After confirming that the calibration square is properly placed, open the Ground Plane tab from the Calibration Pane. Select the three calibration square markers in the 3D Perspective View. When the markers are selected, press Set Ground Plane to reorient the global coordinate axis in respect to the calibration square. After setting the ground plane, Motive will ask to save the calibration data, CAL.
Duo/Trio Tracking Bars: The global origin of the tracking bars can be adjusted by using a calibration square and the Coordinate System Tools in Motive.
The Vertical Offset setting in the Calibration pane is used to compensate for the offset distance between the center of markers on the calibration square and the actual ground. Defining this value takes account of the offset distance and sets the global origin slightly below the markers. Accordingly, this value should correspond to the actual distance between the center of the marker and the lowest tip at the vertex of the calibration square. When a calibration square is detected in Motive, it will recognize the type of the square used and automatically set the offset value. This setting can also be used when you want to place the ground plane at a specific elevation. A positive offset value will place the plane below the markers, and a negative value will place the plane above the markers.
Ground Plane Refinement feature is used to improve the leveling of the coordinate plane. To refine the ground plane, place several markers with a known radius on the ground, and adjust the vertical offset value to the corresponding radius. You can then select these markers in Motive and press Refine Ground Plane, and it will refine the leveling of the plane using the position data from each marker. This feature is especially useful when establishing a ground plane for a large volume, because the surface may not be perfectly uniform throughout the plane.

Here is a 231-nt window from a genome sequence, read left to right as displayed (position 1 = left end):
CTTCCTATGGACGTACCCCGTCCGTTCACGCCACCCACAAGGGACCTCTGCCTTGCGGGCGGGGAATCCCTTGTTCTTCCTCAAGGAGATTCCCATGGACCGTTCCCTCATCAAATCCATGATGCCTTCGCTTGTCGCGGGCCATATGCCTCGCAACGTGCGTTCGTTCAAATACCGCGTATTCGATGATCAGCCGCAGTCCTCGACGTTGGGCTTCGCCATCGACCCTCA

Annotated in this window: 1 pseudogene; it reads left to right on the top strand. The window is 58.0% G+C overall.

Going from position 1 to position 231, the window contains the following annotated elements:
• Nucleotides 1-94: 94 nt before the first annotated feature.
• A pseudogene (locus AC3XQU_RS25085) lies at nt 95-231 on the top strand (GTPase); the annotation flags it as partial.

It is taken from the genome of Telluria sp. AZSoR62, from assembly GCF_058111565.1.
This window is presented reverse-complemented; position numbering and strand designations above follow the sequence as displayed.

Calibration files can be used to preserve calibration results. The information from the calibration is exported or imported via the CAL file format. Calibration files reduce the effort of calibrating the system every time you open Motive. These can also be stored within the project so that it can be loaded whenever a project is accessed. By default, Motive loads the last calibration file that was created, this can be changed via the Application Settings.
Note that whenever there is a change to the system setup, these calibration files will no longer be relevant and the system will need to be recalibrated.